First, you will not be required to sit for a deposition unless the case is in litigation.
You will be advised of a time and place to meet for the deposition. Usually these are done at a neutral site like a court reporter’s office.
Prior to the deposition your attorney will conference with you in depth about your case and the subject matter of expected questions and areas of inquiry from the opposing counsel.
Once at deposition the opposing counsel will be able to ask you questions of their choice, and in Florida the scope of questions is rather broad. Common areas of inquiry usually encompass: your background, including your family background, work background, and education and occupation; your prior medical history, including whether you have previously been injured; how the incident occurred; and what has been your medical situation since the incident, as well as your work situation.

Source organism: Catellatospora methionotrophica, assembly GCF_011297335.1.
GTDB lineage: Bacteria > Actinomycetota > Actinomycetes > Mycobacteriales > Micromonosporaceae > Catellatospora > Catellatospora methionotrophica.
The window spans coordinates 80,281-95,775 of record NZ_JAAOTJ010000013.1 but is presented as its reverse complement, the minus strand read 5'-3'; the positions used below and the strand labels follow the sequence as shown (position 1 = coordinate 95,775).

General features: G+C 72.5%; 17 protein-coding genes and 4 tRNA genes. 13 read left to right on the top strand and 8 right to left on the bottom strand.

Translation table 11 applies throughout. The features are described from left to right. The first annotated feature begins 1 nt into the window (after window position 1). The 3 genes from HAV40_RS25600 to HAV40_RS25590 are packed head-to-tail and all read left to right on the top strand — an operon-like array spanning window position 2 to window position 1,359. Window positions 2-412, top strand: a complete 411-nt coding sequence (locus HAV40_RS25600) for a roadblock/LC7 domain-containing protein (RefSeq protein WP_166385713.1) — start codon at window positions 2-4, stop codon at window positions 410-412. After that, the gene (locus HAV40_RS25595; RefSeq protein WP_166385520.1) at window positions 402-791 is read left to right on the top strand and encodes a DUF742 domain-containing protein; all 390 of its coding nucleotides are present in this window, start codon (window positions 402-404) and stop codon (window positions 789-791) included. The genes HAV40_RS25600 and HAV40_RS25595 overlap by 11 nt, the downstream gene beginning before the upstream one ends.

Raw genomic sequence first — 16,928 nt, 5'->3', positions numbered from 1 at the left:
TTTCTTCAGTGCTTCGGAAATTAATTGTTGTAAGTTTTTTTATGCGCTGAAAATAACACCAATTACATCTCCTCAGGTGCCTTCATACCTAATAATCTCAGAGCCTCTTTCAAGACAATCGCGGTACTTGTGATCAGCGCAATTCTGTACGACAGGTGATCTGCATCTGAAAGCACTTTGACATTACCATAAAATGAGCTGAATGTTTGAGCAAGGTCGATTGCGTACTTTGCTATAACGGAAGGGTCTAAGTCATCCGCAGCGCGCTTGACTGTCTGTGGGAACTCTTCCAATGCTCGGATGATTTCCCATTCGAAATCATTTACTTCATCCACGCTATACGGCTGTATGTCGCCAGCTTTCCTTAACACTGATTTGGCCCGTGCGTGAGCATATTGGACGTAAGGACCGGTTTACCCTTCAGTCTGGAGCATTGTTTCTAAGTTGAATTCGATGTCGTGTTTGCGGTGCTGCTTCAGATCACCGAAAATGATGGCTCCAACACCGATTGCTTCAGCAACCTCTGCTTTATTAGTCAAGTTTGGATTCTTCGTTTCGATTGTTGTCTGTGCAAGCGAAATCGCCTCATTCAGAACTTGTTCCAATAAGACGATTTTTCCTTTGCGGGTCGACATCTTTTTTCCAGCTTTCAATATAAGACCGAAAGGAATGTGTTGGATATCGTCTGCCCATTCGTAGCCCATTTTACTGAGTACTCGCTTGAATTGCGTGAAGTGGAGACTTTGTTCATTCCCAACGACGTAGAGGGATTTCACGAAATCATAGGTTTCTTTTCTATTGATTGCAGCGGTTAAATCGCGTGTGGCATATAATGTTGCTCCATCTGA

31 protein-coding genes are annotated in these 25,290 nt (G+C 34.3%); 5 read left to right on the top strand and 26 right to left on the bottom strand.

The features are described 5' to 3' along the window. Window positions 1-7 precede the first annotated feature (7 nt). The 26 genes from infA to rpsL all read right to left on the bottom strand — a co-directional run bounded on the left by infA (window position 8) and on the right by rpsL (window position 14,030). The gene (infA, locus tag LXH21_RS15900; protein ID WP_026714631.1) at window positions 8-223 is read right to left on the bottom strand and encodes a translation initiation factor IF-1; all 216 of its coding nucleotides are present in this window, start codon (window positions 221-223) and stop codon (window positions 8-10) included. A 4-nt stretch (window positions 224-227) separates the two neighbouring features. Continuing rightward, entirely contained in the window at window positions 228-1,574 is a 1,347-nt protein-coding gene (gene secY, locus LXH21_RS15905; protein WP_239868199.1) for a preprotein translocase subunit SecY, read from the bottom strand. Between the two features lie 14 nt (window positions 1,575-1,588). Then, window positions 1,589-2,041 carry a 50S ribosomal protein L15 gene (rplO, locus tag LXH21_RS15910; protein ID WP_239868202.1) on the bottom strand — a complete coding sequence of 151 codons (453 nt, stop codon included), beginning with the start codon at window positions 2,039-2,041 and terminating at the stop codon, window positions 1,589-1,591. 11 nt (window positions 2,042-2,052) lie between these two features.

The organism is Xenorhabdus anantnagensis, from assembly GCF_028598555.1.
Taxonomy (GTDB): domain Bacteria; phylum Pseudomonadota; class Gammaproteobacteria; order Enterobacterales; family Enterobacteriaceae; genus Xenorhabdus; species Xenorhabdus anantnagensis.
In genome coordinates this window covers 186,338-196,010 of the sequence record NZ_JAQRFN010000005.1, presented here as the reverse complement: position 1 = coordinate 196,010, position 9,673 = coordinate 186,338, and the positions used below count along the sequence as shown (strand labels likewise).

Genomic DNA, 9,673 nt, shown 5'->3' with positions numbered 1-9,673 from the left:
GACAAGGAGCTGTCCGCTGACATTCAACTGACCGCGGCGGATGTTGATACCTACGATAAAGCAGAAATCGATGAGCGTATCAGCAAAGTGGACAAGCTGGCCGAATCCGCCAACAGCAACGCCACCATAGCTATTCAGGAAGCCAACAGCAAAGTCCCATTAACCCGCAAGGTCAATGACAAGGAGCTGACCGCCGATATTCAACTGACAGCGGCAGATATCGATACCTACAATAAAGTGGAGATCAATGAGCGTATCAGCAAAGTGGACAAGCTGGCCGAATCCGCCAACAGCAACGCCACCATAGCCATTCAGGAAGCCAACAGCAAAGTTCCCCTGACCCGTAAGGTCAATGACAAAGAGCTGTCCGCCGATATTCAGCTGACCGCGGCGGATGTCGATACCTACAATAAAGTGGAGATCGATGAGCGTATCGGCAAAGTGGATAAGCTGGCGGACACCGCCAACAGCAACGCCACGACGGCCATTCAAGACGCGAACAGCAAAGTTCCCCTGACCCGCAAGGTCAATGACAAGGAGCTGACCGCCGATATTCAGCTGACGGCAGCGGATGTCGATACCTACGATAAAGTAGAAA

It is important to note that what you say in deposition will be typed down by a court reporter and once you answer it is very difficult to change your answer. Even if you change your answer the opposing counsel can ask you why you answered a question one way and now want to change your answer.
At deposition your statements are not placed into print but the “transcript” may be ordered by the opposing counsel or insurer. If your case goes to trial the opposing counsel can bring the transcript with them and read sections of it to the jury.
It is of utmost importance that you are prepared to sit for a deposition when requested by the opposing attorney. Think of a deposition in terms of a “Miranda” warning. “Anything you say, can and will be used against you”, in your case. This is why it is important to conference in depth with your attorney prior to your deposition.